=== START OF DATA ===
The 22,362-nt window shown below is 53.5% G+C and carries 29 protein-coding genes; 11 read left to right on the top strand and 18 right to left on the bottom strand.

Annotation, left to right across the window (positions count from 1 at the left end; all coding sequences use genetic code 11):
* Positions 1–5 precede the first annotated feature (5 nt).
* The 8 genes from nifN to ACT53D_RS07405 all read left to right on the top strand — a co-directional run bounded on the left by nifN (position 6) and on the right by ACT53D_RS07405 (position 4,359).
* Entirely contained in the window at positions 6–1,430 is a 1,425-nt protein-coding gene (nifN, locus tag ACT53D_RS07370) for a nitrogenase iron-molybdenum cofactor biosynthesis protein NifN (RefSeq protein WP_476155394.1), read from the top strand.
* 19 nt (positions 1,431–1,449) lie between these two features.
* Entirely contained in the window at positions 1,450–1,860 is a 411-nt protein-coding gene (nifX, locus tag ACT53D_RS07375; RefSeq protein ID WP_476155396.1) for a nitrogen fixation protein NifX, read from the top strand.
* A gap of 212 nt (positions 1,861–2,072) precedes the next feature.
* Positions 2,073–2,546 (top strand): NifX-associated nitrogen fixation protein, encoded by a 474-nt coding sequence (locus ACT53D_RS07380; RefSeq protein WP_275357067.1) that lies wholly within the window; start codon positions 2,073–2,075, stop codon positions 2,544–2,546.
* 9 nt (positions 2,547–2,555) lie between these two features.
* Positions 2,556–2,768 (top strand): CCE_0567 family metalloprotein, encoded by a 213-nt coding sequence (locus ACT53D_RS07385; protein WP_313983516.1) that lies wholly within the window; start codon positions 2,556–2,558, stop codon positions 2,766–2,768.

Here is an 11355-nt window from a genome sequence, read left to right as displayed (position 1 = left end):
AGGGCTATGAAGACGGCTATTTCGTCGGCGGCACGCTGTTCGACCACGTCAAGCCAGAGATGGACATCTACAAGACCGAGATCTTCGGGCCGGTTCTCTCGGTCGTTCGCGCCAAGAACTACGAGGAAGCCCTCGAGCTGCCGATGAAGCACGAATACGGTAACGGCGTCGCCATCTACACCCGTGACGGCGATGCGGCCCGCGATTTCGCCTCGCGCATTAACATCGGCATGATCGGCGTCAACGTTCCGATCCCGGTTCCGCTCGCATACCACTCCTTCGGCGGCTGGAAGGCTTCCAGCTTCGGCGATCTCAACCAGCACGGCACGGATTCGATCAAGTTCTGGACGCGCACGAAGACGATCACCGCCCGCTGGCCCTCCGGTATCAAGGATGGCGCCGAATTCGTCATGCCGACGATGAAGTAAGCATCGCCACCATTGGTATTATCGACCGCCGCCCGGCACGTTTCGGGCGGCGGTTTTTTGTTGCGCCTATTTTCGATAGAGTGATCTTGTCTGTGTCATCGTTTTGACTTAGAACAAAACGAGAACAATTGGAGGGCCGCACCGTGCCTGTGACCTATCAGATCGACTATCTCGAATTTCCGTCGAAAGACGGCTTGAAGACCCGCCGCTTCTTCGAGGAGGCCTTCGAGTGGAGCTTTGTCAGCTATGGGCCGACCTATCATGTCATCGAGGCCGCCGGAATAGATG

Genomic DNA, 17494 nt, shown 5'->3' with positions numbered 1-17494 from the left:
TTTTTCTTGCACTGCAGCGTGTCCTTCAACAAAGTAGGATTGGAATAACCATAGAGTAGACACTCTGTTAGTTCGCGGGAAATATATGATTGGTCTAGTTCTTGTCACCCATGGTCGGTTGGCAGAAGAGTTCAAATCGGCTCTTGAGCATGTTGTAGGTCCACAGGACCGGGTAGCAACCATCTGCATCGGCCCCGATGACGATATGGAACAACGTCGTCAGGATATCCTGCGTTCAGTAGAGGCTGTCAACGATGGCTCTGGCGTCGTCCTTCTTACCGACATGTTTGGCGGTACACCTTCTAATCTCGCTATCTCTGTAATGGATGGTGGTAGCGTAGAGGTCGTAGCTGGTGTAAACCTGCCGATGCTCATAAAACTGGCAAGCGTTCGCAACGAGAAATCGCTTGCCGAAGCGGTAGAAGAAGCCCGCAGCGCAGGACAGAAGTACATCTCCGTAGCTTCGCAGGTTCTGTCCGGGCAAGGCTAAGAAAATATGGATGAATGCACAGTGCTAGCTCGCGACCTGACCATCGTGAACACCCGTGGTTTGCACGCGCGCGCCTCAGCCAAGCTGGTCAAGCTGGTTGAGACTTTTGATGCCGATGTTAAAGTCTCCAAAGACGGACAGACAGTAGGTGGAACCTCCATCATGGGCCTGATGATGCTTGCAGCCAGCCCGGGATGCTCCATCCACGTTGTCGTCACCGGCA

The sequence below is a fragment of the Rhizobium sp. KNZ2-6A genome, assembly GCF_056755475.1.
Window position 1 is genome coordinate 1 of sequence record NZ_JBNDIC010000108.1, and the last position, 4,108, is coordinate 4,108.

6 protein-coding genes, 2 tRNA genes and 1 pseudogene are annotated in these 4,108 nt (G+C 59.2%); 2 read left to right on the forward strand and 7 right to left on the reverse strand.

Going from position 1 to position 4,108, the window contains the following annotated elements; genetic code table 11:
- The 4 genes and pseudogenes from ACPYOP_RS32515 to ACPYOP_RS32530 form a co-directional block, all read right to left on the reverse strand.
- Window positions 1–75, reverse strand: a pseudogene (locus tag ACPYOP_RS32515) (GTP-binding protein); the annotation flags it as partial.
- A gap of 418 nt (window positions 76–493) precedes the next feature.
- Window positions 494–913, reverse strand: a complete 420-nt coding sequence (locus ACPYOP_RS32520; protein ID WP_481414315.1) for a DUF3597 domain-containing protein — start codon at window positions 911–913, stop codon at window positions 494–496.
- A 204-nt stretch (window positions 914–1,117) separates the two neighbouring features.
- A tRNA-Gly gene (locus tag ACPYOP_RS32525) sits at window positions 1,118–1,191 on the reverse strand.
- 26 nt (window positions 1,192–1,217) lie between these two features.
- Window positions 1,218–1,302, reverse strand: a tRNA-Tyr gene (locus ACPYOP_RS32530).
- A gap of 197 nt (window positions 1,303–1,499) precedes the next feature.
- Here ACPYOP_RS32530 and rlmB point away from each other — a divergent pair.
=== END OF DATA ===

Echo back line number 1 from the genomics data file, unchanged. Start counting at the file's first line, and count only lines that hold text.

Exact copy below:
The 22,362-nt window shown below is 53.5% G+C and carries 29 protein-coding genes; 11 read left to right on the top strand and 18 right to left on the bottom strand.